July 18 roundup


  • re: regulation of language. The French are an example of regulated language. Their dictionary is created by a gov agency whereas US is created by companies. It is interesting to note how much larger the English vocabulary is than the French and how upset they get at English invading their language (“le Internet” “le hamburger”–forgive me if I gender these wrong). Way back in the time of the Impressionists, the big art show was an official government activity and Renoir and friends got assigned to the top row 20 ft in the air where no one could see their work. That is why they formed their own gallery to show their work. Top down can never beat bottom-up for innovation in language or culture or technology.

  • The D.C. bill protects speech concerning abortion generally, not just one side of the issue. The protection for actions is one sided, however.

    • “The D.C. bill protects speech concerning abortion generally, not just one side of the issue.”

      I’m not so sure. The bill is written a little weirdly. Part (c) applies to speech, but it only says that the employer may not prohibit the abortion-related speech if the speech is not part of the job. And it only seems to apply to people already employed.

      Part (b) says the employer cannot take various adverse actions (like failing to hire, disciplining, paying less, etc.) “based on the fact that the health care professional is willing to participate in abortion or sterilization procedures”.

      Based on this, it would seem that an health care employer could legally refuse to hire someone who has espoused anti-abortion views and is not willing to participate in abortions (even if their job has nothing whatsoever to do with those topics.) Part (c) doesn’t apply because the person is not yet an employee, and part (b) doesn’t apply because the person is *not* willing to participate in such an activity.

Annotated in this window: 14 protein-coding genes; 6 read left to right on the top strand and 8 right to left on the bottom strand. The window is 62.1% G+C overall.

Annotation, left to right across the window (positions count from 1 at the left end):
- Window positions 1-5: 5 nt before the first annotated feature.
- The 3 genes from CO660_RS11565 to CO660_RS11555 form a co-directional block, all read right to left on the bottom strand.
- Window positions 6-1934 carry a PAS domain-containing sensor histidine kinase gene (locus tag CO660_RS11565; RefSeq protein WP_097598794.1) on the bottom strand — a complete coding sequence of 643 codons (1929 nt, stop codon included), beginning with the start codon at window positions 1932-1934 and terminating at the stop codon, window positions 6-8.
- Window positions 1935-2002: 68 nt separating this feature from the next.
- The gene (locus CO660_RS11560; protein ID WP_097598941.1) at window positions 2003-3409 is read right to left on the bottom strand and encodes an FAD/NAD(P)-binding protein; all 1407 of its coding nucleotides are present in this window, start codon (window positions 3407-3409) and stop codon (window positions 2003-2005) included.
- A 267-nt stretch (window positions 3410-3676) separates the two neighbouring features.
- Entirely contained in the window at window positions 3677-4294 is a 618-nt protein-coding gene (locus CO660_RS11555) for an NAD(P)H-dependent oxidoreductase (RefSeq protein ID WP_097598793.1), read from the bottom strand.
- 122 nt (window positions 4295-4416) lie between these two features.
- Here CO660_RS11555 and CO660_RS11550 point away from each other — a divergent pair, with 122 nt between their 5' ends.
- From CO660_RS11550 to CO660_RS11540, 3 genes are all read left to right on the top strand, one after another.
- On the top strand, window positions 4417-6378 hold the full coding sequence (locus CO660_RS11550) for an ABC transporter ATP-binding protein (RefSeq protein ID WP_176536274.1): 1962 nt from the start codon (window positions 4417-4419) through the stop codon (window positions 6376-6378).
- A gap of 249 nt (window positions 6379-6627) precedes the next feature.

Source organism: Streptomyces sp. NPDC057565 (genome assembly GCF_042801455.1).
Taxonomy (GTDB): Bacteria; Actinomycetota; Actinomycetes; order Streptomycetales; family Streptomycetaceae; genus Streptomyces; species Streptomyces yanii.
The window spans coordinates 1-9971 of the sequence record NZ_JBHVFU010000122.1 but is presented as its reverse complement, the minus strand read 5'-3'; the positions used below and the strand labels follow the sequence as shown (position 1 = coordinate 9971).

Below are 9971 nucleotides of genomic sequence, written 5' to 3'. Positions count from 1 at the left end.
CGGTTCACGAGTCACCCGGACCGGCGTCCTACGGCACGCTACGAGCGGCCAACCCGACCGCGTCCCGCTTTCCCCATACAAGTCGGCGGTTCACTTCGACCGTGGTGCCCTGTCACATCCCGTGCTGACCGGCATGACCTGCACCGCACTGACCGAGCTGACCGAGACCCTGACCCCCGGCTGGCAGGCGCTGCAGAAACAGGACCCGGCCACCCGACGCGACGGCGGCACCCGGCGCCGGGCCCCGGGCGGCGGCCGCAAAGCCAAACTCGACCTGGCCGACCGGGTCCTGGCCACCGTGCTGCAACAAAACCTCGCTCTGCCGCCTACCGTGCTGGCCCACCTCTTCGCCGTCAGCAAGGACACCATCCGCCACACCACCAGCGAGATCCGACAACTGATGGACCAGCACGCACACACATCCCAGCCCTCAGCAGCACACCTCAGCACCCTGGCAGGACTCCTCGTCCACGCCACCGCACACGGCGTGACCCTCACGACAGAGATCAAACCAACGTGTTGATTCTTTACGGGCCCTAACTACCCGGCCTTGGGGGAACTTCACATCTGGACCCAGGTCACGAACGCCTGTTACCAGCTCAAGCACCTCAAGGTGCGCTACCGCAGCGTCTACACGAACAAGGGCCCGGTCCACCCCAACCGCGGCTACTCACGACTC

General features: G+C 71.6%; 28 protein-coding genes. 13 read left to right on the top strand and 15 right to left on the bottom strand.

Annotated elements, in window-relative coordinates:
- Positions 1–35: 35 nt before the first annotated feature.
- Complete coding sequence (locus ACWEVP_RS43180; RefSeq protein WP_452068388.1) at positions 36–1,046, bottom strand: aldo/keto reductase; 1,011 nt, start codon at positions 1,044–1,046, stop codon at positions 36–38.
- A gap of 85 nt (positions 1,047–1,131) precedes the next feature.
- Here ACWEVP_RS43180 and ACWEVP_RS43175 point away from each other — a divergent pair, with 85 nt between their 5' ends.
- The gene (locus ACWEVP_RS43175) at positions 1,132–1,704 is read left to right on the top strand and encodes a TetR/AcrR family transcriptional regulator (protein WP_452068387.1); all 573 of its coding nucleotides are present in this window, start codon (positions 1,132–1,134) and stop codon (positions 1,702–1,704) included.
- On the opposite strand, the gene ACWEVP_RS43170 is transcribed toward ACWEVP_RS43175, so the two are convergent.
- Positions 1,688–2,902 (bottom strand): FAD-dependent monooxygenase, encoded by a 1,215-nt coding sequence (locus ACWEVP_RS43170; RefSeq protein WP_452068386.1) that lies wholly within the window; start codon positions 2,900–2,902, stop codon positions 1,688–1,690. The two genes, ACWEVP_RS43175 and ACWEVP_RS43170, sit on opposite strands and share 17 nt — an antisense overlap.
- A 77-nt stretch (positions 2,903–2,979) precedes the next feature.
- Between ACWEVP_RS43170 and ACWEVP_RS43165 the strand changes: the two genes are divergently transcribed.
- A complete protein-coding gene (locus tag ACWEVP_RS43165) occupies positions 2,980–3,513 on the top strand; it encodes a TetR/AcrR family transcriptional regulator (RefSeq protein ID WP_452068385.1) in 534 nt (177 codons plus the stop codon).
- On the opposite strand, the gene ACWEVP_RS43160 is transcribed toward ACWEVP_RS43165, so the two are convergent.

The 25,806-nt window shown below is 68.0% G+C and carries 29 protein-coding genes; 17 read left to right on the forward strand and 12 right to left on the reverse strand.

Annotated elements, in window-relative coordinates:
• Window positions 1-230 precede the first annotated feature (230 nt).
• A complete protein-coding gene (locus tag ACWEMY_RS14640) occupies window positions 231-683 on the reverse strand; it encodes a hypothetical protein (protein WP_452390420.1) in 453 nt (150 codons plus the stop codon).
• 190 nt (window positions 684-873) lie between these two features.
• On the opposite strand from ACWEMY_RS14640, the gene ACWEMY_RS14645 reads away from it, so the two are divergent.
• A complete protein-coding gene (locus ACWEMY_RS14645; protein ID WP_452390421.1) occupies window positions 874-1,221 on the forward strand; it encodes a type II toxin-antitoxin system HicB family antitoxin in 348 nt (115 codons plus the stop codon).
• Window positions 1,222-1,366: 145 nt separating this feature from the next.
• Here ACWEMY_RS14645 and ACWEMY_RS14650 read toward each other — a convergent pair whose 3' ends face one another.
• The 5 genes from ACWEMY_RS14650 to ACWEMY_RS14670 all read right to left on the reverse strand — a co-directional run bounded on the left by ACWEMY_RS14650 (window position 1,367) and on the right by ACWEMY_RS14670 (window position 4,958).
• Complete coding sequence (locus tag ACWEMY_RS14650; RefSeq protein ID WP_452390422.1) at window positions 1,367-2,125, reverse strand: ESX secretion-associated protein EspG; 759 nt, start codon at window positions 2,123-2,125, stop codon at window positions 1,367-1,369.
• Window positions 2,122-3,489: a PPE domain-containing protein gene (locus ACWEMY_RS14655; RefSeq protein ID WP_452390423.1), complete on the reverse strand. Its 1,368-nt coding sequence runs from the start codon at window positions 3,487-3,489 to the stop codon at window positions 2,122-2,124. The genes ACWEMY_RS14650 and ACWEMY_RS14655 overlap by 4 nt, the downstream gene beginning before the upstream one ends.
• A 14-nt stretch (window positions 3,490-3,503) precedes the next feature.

• A good reminder to read more carefully before commenting. Looking more closely, I think you are right. Thank you.

  • In the Ruby Tuesday (restaurant chain) vs. Ruby Tuesdays (Australian band) situation, remember the WWF (World Wildlife Fund, animal rights organization) suit vs. the then-WWF (World Wrestling Federation, sports-entertainment organization): it’s hard for me to figure out how the suing organization can seriously think that the plaintiffs and defendants could be confused with each other, being in two completely different realms.

    • Because WWF and WWF are identical. You’d have to read further and figure out the subject matter of the article or whatever to know which is which. Before then — confusion.

    • Which one should have jurisdiction over boxing kangaroos?